Journal of Cancer Survivorship

, Volume 4, Issue 1, pp 20–32

Health-related behavior change after cancer: results of the American Cancer Society’s studies of cancer survivors (SCS)

  • Nikki A. Hawkins
  • Tenbroeck Smith
  • Luhua Zhao
  • Juan Rodriguez
  • Zahava Berkowitz
  • Kevin D. Stein
Article

DOI: 10.1007/s11764-009-0104-3

Cite this article as:
Hawkins, N.A., Smith, T., Zhao, L. et al. J Cancer Surviv (2010) 4: 20. doi:10.1007/s11764-009-0104-3

Abstract

Introduction

Cancer survivors are known to make positive health-related behavior changes after cancer, but less is known about negative behavior changes and correlates of behavior change. The present study was undertaken to examine positive and negative behavior changes after cancer and to identify medical, demographic, and psychosocial correlates of changes.

Methods

We analyzed data from a cross-sectional survey of 7,903 cancer survivors at 3, 6, and 11 years after diagnosis.

Results

Of 15 behaviors assessed, survivors reported 4 positive and 1 or 0 negative behavior changes. Positive change correlated with younger age, greater education, breast cancer, longer time since diagnosis, comorbidities, vitality, fear of recurrence, and spiritual well-being, while negative change correlated with younger age, being non-Hispanic African American, being widowed, divorced or separated, and lower physical and emotional health. Faith mediated the relationship between race/ethnicity and positive change.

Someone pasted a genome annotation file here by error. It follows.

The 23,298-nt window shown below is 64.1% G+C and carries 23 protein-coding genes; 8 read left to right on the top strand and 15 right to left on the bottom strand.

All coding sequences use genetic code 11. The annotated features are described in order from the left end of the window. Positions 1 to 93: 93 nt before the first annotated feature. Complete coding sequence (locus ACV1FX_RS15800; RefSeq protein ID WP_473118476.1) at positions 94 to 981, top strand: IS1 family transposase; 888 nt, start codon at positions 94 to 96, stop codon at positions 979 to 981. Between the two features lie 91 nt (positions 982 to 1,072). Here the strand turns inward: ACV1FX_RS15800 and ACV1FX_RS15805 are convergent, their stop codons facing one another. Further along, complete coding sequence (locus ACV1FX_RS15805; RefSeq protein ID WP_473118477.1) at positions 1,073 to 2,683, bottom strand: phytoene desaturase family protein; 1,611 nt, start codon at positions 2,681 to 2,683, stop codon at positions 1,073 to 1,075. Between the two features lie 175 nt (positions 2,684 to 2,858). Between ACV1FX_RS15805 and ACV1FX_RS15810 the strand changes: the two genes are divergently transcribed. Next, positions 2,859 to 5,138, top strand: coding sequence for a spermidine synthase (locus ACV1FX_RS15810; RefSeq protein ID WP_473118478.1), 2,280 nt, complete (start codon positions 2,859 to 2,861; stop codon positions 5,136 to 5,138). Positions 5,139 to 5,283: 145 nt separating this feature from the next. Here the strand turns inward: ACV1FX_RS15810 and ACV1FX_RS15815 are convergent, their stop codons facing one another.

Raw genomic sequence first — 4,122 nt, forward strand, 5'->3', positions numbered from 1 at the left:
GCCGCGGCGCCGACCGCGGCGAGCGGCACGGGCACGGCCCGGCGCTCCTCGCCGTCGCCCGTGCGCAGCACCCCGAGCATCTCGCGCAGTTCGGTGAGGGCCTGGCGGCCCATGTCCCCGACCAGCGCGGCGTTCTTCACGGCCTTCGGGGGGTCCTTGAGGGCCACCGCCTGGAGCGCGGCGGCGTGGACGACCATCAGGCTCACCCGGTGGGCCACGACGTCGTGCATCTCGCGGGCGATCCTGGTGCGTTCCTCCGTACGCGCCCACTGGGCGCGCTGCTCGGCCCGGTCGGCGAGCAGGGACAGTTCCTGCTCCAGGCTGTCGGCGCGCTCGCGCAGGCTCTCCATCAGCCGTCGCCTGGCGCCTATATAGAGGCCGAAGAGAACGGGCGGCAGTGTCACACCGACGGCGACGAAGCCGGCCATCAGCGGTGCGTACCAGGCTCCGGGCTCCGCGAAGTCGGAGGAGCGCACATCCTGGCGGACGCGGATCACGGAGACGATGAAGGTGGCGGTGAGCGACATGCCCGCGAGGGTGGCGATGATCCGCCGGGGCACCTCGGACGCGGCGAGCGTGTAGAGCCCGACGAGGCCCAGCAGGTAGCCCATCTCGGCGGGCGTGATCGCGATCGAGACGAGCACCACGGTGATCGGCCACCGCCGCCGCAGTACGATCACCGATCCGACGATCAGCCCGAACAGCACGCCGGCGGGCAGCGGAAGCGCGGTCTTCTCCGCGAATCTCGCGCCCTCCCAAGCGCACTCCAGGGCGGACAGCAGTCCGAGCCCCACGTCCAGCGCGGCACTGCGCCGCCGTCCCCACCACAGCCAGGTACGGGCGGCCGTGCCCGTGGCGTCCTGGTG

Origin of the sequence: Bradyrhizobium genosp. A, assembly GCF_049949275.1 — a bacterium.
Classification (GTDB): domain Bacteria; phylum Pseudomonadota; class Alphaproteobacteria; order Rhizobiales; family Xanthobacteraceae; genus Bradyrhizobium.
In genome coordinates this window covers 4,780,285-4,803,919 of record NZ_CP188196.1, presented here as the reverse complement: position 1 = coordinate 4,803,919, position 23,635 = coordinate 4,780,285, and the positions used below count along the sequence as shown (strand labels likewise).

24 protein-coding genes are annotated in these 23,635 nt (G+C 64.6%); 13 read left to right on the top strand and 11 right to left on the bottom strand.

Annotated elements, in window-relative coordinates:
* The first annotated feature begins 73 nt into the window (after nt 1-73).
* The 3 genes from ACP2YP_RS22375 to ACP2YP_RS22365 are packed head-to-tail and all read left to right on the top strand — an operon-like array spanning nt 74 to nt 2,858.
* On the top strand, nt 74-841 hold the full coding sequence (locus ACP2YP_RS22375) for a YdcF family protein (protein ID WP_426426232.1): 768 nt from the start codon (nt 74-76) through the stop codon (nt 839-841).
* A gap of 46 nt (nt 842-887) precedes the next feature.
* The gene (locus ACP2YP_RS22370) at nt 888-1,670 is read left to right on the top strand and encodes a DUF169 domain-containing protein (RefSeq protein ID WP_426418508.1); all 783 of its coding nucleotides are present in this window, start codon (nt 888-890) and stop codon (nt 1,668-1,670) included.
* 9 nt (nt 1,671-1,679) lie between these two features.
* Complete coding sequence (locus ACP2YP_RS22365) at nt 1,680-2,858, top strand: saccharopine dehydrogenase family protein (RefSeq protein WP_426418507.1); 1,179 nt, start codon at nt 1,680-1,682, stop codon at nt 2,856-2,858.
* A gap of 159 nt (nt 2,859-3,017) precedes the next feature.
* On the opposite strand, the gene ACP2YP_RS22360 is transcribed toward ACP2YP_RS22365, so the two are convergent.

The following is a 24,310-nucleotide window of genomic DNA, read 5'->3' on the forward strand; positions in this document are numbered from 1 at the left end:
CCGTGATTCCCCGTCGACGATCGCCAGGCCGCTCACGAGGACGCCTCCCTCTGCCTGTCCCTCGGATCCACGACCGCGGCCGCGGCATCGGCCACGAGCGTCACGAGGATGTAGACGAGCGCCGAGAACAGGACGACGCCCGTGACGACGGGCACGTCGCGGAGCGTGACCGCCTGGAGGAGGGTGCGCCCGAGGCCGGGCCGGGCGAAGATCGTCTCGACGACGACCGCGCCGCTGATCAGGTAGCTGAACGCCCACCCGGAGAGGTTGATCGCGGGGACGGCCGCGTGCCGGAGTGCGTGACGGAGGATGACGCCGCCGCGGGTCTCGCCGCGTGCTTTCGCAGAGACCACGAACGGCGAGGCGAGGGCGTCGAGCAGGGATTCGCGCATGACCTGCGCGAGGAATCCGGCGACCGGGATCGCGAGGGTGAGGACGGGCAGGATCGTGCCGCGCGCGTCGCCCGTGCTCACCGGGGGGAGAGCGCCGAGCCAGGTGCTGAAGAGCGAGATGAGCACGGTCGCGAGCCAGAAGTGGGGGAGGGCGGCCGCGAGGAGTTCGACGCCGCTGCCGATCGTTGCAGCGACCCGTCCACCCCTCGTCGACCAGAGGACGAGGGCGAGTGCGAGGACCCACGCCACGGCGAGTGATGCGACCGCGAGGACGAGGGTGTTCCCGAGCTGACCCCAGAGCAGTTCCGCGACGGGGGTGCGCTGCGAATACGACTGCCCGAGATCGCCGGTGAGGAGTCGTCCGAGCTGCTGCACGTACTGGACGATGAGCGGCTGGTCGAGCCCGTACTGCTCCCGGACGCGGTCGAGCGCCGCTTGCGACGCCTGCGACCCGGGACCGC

Conclusions

Cancer survivors were more likely to make positive than negative behavior changes after cancer. Demographic, medical, and psychosocial variables were associated with both types of changes.

Implications for cancer survivors

Results provide direction for behavior interventions and illustrate the importance of looking beyond medical and demographic variables to understand the motivators and barriers to positive behavior change after cancer.

Keywords

Cancer survivorsHealth behaviorBehavior changeSpiritual well-being

Copyright information

© US Government 2009

Authors and Affiliations

  • Nikki A. Hawkins
    • 1
  • Tenbroeck Smith
    • 2
  • Luhua Zhao
    • 2
  • Juan Rodriguez
    • 1
  • Zahava Berkowitz
    • 1
  • Kevin D. Stein
    • 2
  1. 1.Centers for Disease Control and Prevention (CDC)Division of Cancer Prevention and ControlAtlantaUSA
  2. 2.American Cancer SocietyBehavioral Research CenterAtlantaUSA